Questioning why the wealthiest countries are dedicating more economic recovery funds to greenhouse gas-producing fossil fuels than to renewable energy, he added, "Governments must stop investments in fossil fuels. Poor communities need sustainable modern green energy; they do not want to be trapped in the past as has happened so often previously."
In a statement just before the virtual summit, Bill O'Keefe, executive vice president for mission, mobilization and advocacy at Catholic Relief Services, said the coronavirus pandemic has shown that countries can respond quickly to emergencies when they choose to do so.
"While the pandemic is a human tragedy, it has already taught us a few lessons: the importance of early action, and that societal shifts can save lives," O'Keefe wrote. "On climate change, we must act faster and more efficiently if we want to see meaningful change during our lifetime."
One day before the virtual summit, the European Union countries agreed to reduce emissions by 55% from 1990 levels by 2030, a more ambitious target than the 40% on which they had failed to agree in October.
In reaching the deal, Western European leaders had to overcome resistance from coal-dependent Eastern European countries. The budget on which they agreed includes funds to help those nations shift to renewable energy.
At the virtual event, Pakistan pledged to stop building coal-fired power plants, but Prime Minister Imran Khan said the country would continue to use coal as fuel by converting it to liquid or gas. India, the world's third-largest energy consumer after the U.S. and China, committed to increase its use of renewable energy, but critics noted that Prime Minister Narendra Modi did not mention coal, which produces more than half the country's electricity.
The U.S., which formally withdrew from the Paris Agreement in November, did not participate in the virtual summit. But President-elect Joe Biden has said the U.S. will host a climate summit of the world's major economies early next year. He has also pledged that on his first day in office in January, he will signal the country's intention to rejoin the Paris pact, a move that would take effect a month later.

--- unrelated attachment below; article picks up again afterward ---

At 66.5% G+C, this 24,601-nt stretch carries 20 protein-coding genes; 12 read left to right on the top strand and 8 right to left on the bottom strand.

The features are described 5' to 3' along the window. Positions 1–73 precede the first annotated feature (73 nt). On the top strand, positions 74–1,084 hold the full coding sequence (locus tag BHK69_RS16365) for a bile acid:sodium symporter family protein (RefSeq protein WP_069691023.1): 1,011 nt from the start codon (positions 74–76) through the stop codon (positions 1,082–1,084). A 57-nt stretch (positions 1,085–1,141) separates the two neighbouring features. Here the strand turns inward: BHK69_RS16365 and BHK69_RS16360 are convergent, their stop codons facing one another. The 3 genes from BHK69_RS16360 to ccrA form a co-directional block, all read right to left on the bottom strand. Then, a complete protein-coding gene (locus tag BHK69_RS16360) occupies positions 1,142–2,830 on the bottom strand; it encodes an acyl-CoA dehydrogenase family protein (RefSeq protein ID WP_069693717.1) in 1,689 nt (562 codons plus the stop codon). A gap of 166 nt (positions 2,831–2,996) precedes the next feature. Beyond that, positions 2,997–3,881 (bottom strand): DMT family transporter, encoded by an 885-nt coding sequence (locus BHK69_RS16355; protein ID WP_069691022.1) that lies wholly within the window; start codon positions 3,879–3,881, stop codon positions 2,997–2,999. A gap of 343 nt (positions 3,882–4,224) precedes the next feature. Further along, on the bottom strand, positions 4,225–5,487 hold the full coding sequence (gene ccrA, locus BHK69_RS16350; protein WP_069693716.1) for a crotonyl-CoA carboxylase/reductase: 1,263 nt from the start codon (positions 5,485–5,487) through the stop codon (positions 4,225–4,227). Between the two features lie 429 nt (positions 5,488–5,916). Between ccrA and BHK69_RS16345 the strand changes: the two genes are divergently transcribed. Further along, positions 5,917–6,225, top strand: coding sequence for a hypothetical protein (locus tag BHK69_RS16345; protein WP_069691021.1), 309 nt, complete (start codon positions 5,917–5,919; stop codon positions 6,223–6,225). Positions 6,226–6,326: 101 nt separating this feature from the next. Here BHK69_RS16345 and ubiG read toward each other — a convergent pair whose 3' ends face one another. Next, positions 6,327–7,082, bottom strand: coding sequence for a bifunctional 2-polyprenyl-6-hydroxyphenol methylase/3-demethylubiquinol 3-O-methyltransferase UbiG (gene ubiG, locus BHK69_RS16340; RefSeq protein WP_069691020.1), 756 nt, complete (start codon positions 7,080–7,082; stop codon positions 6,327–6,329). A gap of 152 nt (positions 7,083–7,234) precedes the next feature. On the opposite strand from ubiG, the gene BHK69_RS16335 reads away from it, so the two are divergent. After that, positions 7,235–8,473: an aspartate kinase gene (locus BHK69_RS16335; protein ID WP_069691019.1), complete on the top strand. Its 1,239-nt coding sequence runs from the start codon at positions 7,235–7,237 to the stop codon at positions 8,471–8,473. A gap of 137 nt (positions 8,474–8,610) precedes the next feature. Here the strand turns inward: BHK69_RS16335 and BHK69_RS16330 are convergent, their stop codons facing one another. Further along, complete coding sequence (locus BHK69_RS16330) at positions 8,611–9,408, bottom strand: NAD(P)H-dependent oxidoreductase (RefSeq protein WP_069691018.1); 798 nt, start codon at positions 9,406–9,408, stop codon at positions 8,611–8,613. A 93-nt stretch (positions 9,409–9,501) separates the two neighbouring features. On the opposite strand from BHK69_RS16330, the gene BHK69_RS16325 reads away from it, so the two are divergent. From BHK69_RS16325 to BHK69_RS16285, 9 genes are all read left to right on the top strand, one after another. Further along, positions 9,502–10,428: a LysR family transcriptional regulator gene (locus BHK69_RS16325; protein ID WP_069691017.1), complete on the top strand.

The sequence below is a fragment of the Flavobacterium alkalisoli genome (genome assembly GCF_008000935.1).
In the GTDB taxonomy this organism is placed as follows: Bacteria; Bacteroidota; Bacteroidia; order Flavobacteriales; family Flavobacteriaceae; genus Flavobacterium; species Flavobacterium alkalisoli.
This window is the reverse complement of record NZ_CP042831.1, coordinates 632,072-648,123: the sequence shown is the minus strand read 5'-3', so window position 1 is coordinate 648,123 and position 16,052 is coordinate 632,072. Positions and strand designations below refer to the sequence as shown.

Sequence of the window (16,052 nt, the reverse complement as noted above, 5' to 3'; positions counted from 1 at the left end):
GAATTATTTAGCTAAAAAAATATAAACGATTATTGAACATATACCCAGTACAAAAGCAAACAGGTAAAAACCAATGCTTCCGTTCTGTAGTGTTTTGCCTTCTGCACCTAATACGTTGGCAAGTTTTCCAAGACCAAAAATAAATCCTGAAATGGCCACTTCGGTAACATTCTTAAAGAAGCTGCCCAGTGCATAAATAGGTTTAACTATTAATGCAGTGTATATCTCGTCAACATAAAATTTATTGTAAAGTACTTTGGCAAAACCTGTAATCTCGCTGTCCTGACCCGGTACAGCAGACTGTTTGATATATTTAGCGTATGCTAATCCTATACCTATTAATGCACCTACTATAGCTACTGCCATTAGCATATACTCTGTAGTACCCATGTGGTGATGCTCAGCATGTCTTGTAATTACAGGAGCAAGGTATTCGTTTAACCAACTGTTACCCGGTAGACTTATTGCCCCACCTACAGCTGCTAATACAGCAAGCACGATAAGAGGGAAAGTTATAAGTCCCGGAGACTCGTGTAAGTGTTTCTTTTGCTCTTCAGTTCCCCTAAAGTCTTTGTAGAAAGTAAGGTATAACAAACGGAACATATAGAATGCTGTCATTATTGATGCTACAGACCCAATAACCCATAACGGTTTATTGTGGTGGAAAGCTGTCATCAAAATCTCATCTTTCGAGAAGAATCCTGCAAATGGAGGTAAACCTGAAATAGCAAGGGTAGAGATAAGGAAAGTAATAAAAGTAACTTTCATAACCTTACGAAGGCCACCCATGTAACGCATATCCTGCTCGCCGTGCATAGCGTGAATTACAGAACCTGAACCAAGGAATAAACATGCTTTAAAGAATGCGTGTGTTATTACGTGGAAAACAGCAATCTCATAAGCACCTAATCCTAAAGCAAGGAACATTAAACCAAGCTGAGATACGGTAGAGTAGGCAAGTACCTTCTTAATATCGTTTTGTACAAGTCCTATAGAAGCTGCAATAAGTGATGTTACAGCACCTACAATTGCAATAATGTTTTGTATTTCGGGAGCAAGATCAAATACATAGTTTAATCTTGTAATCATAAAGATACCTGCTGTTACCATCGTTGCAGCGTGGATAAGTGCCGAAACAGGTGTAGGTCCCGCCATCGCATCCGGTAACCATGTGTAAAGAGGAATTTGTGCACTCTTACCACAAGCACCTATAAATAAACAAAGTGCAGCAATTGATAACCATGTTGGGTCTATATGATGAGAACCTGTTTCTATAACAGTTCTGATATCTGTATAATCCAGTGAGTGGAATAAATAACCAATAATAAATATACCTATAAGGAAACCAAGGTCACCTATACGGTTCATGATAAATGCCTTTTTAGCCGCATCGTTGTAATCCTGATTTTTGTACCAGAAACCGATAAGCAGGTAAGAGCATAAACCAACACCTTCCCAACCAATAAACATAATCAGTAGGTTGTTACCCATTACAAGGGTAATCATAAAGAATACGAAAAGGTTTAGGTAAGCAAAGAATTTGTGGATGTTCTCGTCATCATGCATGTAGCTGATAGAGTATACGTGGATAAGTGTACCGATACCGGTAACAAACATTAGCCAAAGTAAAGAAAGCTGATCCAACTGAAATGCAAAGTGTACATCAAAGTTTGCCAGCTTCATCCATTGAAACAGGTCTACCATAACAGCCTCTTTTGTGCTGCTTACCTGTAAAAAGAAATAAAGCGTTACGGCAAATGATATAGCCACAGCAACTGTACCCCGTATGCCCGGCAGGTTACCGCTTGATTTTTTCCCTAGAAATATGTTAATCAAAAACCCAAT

Two U.S. governors — Gretchen Whitmer of Michigan and Charlie Baker of Massachusetts — did participate in the virtual summit, a reminder that state and local efforts to combat climate change have continued despite lack of federal leadership under the outgoing Trump administration. Nevertheless, a new study shows that many states that have set ambitious climate goals are not on track to achieve them.
"I think everybody is recognizing that if we can't turn this around by the end of the decade, it's going to be really hard to keep the climate feedback loops from running out of control," Misleh of Catholic Climate Covenant said.
Even if the global effort to achieve net-zero emissions — meaning that humans produce no more greenhouse gases than the planet's ecosystems can absorb — excess greenhouse gases will linger in the atmosphere.
For Misleh, that points to the need for a global effort at landscape restoration. "We need to support a lot more efforts to get trees planted around the world," he said.
Martinelli of CIDSE said countries must shift to greener economies in the wake of the coronavirus pandemic, stop supporting fossil fuels and help poor countries adapt to climate change, with compensation for climate-related losses and damage.
"Governments should show strong commitments to end fossil fuel subsidies while developing new policies that are aimed at increasing investment in building safe, affordable, reliable and efficient energy systems based on renewable energy sources that meet local communities' development needs and tackle poverty and inequality," she said.
Harper of GreenFaith believes that a "much, much larger grassroots movement" is needed to pressure governments to change their policies by "showing that there's strong cultural and moral support" for action.
Energy generation and agriculture together account for half of the world's greenhouse gas emissions, and Harper called for "peaceful actions … guided by conscience" to oppose increased expansion of fossil fuel infrastructure, deforestation and industrial agriculture.
"We know that these are the major culprits," he said, "and we know that they have to stop."